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Workers' self-management

Workers' self-management
Self-management or workers' self-management (also referred to as labor management, autogestión, workers' control, industrial democracy and producer cooperatives) is a form of management that involves management of an organization by its workers. Self-management is a characteristic of many models of socialism, with proposals for self-management having appeared many times throughout the history of the socialist movement, advocated variously by market socialists, communists and anarchists.[1] There are many variations of self-management. In some variations, all the worker-members manage the enterprise directly through assemblies; in other forms, workers manage indirectly through the appointment of managers through election. Economic theory[edit] An economic system consisting of self-managed enterprises is sometimes referred to as a participatory economy, self-managed economy or cooperative economy. Classical economics[edit] Management science[edit] Political movements[edit] Europe[edit]

http://en.wikipedia.org/wiki/Workers%27_self-management

Related:  Worker Owned CompaniesFábricas Ocupadaspolitical

Mondragon Corporation Mondragon cooperatives operate in accordance with Statement on the Co-operative Identity maintained by the International Co-operative Alliance. History[edit] The determining factor in the creation of the Mondragon system was the arrival in 1941 of a young Catholic priest José María Arizmendiarrieta in Mondragón, a town with a population of 7,000 that had not yet recovered from the Spanish Civil War: poverty, hunger, exile and tension.[2] In 1943, Arizmendiarrieta established a technical college that became a training ground for generations of managers, engineers and skilled labour for local companies, and primarily for the co-operatives.[3]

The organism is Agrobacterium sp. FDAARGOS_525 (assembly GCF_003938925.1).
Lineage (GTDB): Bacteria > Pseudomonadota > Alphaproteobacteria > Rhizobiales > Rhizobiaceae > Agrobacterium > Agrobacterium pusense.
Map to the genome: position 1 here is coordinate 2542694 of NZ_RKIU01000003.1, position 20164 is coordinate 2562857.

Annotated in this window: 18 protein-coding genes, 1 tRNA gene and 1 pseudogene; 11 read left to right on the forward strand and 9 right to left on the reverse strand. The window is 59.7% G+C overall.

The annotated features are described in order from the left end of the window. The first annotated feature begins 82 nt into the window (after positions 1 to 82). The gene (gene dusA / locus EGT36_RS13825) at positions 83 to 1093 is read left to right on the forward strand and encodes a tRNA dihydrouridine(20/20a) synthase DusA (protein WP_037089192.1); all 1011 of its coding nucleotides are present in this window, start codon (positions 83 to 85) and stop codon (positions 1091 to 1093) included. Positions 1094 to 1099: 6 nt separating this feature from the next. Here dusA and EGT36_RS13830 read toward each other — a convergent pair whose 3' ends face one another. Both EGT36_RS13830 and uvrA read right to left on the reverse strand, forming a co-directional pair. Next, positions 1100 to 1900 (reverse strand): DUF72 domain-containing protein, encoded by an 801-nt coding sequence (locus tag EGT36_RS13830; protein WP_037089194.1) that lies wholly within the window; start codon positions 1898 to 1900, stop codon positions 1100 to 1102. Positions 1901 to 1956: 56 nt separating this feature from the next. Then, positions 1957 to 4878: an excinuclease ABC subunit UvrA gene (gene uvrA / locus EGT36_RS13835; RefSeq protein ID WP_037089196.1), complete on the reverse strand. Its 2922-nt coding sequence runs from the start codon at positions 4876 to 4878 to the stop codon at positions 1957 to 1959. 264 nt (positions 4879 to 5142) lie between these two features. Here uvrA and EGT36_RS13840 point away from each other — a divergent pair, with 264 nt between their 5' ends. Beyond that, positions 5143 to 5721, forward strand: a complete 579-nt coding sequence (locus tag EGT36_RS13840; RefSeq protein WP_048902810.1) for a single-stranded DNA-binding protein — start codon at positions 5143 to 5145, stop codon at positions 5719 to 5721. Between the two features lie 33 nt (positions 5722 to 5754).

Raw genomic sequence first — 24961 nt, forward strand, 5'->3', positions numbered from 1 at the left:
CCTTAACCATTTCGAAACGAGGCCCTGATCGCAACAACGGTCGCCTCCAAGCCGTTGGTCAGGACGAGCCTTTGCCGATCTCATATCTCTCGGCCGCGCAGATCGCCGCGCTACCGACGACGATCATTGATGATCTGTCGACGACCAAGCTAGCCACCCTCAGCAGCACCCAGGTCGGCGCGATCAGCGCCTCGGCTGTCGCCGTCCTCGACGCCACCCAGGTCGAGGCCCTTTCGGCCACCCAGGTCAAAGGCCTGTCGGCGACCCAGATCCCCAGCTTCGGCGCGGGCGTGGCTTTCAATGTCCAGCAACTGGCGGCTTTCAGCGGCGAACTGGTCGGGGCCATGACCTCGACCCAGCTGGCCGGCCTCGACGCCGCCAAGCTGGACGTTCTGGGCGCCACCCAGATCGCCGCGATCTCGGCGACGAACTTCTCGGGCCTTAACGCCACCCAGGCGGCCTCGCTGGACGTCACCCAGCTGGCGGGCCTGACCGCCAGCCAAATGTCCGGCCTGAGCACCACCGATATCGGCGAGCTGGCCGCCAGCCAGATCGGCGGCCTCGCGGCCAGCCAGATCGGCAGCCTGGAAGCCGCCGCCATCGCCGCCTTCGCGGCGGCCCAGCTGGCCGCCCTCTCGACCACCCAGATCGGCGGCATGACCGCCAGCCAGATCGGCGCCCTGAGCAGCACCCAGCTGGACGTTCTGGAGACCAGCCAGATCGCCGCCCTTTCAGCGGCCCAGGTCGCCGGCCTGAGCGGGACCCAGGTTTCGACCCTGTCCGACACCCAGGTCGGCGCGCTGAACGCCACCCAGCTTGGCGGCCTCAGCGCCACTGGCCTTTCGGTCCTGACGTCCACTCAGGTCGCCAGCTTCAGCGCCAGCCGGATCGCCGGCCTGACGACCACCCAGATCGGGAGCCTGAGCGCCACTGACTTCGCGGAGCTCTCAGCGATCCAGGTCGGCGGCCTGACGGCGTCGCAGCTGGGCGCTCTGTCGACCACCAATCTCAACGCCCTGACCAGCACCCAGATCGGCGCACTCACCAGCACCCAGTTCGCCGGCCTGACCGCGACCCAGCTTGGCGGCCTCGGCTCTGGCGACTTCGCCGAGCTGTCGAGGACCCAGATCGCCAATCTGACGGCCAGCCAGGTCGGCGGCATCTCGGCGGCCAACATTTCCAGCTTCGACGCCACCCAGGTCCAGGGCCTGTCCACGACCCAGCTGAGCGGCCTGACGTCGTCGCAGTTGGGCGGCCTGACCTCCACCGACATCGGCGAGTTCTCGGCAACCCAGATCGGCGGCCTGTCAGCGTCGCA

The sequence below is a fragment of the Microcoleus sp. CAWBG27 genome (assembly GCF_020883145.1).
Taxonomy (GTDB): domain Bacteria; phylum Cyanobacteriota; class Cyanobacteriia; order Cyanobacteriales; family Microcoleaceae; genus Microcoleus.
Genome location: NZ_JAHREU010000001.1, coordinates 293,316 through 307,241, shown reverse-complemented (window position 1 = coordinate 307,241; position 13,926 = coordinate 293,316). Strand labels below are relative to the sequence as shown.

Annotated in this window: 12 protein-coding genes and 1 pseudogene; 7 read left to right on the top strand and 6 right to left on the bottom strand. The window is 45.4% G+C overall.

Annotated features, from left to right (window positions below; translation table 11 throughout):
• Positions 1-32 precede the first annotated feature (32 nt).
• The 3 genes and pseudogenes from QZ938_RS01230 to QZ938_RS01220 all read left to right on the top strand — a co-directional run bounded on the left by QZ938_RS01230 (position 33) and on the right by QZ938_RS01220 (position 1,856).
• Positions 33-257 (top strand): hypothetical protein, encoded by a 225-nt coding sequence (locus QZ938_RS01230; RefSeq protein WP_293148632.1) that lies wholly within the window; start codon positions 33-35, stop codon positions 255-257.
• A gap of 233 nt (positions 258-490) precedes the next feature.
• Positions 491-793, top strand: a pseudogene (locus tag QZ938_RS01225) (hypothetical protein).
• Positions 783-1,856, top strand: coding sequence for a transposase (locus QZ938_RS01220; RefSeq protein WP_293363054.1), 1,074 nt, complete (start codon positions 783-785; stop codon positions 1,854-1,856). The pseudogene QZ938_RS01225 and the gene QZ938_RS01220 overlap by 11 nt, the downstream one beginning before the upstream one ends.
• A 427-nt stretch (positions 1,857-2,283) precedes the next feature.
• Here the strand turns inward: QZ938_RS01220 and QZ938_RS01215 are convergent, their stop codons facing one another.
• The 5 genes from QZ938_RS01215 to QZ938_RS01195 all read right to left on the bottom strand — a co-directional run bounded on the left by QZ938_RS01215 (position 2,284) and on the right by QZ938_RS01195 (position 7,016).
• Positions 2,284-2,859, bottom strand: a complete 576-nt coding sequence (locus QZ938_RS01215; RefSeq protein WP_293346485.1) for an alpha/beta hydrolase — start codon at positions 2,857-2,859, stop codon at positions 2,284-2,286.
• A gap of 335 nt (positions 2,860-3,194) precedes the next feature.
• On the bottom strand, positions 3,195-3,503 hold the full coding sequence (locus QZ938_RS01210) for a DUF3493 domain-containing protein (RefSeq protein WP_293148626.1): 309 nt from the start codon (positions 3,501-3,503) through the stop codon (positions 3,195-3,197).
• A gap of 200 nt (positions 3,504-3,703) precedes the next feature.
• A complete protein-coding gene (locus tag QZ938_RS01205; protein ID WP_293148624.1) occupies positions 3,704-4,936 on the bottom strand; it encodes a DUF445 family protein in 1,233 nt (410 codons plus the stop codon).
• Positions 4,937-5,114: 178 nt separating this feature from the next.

Participatory economics Albert and Hahnel stress that parecon is only meant to address an alternative economic theory and must be accompanied by equally important alternative visions in the fields of politics, culture and kinship. The authors have also discussed elements of anarchism in the field of politics, polyculturalism in the field of culture, and feminism in the field of family and gender relations as being possible foundations for future alternative visions in these other spheres of society. Stephen R. Shalom has begun work on a participatory political vision he calls "par polity". Both systems together make up the political philosophy of Participism. Participatory Economics has also significantly shaped the interim International Organization for a Participatory Society.

Cooperative In short, a coop can be defined as "a jointly owned enterprise engaging in the production or distribution of goods or the supplying of services, operated by its members for their mutual benefit, typically organized by consumers or farmers."[4] Cooperative businesses are typically more economically resilient than many other forms of enterprise, with twice the number of co-operatives (80%) surviving their first five years compared with other business ownership models (41%).[5] Cooperatives frequently have social goals which they aim to accomplish by investing a proportion of trading profits back into their communities. As an example of this, in 2013, retail co-operatives in the UK invested 6.9% of their pre-tax profits in the communities in which they trade as compared with 2.4% for other rival supermarkets.[6] The International Co-operative Alliance was the first international association formed by the cooperative movement.